elseif top[p1][2] > top[p2][2] then
                population[i] = top[p1];
            else
                population[i] = top[p2];
        end
        population[i][2]=0;
end
--[[
for i=topp+1,#population do
    local p1 = math.random(1,topp);
    local p2 = math.random(1,#population);
    local s='';
    local flag=0;
    s=string.sub(top[p1][1],1,no_controls/2)..string.sub(population[p2][1],(no_controls/2)+1,no_controls);
    population[i][1]=s;
    population[i][2]=0;
 end
  --]]
end

Population is the table of population where each member has an input string and a fitness value.(Sorted , max fitness is first). Rate is the percentage to select the top performers. no_controls is the size of input string. The commented section of the code is where I perform the swap.

Here is the mutation function.

function mutation(population,mut_rate)

    local a=0;
    local b=1;
    for i=1, #population do
        for j=1, #(population[i][1]) do
            if math.random(1, 100) <= mut_rate then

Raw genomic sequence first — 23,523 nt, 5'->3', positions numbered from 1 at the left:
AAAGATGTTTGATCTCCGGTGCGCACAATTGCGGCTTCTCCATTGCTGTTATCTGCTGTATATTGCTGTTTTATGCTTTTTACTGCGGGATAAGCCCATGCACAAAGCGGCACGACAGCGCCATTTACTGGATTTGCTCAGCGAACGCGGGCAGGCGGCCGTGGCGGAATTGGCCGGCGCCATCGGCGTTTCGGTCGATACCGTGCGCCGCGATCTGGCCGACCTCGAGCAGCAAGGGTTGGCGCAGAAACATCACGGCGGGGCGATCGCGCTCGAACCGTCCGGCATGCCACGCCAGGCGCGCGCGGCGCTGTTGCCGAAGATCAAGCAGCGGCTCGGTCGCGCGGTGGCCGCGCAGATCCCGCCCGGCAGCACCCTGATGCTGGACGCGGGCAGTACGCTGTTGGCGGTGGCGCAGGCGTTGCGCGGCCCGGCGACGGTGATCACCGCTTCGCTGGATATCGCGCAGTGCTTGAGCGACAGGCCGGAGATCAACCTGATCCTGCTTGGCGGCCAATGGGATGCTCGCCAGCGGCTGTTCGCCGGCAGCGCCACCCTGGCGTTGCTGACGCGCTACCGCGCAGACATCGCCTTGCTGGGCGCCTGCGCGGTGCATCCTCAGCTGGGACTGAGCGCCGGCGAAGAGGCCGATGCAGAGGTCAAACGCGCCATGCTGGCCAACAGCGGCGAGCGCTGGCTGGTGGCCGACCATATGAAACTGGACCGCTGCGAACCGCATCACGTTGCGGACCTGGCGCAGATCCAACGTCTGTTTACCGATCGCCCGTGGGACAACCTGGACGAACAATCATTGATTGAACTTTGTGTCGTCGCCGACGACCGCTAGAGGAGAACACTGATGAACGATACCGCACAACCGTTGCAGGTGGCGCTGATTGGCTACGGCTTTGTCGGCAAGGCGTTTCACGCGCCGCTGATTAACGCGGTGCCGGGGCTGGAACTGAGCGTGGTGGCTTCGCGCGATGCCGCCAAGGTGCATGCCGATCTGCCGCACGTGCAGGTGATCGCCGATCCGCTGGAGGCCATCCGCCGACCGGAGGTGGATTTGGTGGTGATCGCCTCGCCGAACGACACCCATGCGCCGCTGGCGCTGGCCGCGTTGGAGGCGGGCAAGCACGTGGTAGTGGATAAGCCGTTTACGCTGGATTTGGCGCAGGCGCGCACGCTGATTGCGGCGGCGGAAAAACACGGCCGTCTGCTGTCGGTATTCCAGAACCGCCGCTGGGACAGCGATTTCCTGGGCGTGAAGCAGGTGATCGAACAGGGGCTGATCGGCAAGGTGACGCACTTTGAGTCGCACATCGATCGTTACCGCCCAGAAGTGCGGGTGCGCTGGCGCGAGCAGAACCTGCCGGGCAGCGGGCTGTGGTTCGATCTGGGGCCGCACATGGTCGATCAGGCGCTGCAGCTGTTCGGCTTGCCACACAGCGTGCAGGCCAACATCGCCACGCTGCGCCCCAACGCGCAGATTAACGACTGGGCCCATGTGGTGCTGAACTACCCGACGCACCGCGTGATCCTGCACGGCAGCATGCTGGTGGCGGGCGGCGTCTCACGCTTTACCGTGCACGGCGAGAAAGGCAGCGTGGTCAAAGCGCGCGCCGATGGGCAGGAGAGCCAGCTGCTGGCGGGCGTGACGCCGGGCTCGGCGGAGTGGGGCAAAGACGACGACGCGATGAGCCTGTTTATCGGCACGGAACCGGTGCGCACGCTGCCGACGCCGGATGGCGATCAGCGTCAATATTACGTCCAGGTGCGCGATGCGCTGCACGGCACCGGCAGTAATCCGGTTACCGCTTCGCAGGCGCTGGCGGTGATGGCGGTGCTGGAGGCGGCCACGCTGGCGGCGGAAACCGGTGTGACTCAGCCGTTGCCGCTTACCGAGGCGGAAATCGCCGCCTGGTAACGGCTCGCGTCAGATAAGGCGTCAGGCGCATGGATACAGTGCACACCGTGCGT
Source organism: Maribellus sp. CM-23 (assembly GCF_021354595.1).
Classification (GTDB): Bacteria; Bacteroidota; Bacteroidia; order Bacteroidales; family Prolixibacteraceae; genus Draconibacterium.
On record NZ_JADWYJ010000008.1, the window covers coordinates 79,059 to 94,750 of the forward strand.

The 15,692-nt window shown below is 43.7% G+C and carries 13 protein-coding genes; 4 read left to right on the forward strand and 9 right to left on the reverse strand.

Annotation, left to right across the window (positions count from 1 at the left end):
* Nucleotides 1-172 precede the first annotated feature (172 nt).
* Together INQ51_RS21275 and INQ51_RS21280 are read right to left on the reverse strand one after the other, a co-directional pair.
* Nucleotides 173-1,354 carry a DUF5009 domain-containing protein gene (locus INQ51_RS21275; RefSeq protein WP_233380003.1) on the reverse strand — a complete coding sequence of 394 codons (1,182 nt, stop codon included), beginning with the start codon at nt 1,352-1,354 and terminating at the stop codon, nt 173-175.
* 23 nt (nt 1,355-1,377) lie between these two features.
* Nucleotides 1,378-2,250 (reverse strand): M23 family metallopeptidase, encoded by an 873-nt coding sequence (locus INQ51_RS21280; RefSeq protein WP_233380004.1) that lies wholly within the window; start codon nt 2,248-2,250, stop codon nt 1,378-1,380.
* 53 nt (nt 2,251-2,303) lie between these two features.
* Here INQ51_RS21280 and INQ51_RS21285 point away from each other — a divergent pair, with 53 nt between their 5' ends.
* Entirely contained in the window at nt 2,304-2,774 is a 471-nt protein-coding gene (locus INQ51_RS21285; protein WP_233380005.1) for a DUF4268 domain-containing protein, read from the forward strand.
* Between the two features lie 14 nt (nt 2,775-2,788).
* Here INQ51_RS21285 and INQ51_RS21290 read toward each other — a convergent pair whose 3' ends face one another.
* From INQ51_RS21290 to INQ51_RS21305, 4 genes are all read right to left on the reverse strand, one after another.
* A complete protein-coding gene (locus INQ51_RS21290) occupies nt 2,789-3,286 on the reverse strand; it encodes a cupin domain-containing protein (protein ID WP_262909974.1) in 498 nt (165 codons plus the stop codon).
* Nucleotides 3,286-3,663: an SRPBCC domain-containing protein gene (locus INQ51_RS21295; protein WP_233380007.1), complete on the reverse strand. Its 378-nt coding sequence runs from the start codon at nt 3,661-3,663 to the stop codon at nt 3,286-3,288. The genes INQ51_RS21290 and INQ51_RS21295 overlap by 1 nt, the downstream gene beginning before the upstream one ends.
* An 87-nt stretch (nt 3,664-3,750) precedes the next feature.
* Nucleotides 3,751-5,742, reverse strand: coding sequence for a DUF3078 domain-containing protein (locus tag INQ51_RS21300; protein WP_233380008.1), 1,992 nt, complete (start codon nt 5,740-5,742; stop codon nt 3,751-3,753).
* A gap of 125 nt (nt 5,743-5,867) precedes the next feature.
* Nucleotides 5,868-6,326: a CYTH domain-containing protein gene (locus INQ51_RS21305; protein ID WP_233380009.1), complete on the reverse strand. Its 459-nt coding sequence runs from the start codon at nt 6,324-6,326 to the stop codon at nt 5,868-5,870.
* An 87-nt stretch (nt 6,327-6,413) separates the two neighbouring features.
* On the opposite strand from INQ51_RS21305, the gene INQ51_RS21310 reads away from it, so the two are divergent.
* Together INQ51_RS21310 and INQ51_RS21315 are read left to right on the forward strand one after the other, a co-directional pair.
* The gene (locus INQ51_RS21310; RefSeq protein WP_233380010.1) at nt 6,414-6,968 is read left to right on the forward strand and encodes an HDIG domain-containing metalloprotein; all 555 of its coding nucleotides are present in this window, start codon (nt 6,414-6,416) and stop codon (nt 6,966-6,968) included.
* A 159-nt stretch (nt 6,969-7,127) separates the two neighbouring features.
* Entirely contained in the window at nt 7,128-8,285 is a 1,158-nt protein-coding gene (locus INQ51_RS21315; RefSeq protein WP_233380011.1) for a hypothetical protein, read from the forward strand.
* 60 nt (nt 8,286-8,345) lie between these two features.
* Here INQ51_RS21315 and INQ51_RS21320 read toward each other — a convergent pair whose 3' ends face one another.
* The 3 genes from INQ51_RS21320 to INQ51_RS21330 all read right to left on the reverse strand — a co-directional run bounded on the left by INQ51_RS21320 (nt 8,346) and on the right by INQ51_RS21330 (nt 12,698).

if string.sub(population[i][1],j,j)=='1' then
                population[i][1] = string.sub(population[i][1],1,j-1)..a..string.sub(population[i][1],j+1);
            else
                population[i][1] = string.sub(population[i][1],1,j-1)..b..string.sub(population[i][1],j+1);
            end
            end
        end
    end
end

Mut_rate is 1. And crossover rate is 0.2 or 0.5.

I have tried changing the mutation rate from 0 to 20. I have also tried to change the crossover rate as 0.2,0.5,0.7. And the fitness using no_blocks, score, time_alive. When I run the algorithm, the average fitness of the population first increases slightly , then decreases after a few generations and then remains constant forever.

The paddle also seems to be performing the same moves over and over again, which made be think that there might not be enough variation.

I need help, because I have been stuck on this for a few days now. I need suggestions on what would be a suitable crossover and mutation function and a perfect fitness function.

Thanks.

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  • 1